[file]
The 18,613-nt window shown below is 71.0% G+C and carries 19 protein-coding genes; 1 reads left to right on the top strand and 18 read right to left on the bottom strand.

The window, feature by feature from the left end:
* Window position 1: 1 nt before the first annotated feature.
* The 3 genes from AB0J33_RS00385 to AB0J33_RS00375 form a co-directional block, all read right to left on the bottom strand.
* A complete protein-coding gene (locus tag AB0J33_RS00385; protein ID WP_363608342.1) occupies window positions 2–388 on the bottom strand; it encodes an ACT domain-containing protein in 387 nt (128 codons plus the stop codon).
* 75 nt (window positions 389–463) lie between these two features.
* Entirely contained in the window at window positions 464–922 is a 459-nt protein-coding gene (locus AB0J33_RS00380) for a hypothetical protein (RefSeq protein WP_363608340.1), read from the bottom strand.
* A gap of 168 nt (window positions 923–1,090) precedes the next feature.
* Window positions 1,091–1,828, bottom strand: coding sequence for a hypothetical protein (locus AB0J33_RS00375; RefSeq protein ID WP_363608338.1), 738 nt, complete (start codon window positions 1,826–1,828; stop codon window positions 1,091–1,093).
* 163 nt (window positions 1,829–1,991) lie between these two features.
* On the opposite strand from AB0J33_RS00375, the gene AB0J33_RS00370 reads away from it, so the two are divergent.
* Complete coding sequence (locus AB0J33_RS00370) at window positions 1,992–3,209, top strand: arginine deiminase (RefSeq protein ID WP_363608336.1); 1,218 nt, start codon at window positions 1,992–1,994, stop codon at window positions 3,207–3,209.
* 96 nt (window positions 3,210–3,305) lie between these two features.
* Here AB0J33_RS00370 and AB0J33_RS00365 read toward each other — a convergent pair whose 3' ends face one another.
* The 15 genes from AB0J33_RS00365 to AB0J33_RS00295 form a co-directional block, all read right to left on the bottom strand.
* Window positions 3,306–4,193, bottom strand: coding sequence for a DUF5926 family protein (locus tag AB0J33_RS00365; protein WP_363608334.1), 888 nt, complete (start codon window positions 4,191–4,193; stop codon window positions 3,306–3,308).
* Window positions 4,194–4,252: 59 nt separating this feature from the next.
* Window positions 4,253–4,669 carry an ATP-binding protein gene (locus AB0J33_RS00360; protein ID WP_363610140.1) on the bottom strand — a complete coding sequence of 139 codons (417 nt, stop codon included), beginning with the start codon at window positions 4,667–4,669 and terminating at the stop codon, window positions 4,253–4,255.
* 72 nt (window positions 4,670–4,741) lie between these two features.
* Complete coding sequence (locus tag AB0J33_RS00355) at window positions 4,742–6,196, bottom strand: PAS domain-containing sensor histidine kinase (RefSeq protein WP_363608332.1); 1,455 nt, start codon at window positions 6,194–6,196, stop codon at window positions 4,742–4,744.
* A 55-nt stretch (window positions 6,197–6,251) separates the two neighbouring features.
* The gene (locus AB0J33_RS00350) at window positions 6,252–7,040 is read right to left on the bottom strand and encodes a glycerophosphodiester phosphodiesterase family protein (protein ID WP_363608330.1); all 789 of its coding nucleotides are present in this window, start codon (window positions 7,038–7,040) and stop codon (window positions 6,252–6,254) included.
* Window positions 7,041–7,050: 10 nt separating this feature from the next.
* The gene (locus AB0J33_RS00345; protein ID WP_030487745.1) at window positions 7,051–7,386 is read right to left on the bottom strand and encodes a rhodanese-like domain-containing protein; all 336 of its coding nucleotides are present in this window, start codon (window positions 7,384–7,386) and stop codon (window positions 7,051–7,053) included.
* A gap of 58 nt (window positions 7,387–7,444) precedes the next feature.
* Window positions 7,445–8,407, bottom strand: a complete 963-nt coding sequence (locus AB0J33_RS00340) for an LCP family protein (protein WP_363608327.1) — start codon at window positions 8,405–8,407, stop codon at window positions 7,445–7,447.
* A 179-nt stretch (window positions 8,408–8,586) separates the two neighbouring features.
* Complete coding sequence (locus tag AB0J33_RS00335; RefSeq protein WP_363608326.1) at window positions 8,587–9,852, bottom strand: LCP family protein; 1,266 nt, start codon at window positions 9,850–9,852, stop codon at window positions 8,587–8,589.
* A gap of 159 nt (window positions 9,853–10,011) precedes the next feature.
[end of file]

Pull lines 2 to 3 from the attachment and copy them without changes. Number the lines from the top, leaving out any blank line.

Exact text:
The window, feature by feature from the left end:
* Window position 1: 1 nt before the first annotated feature.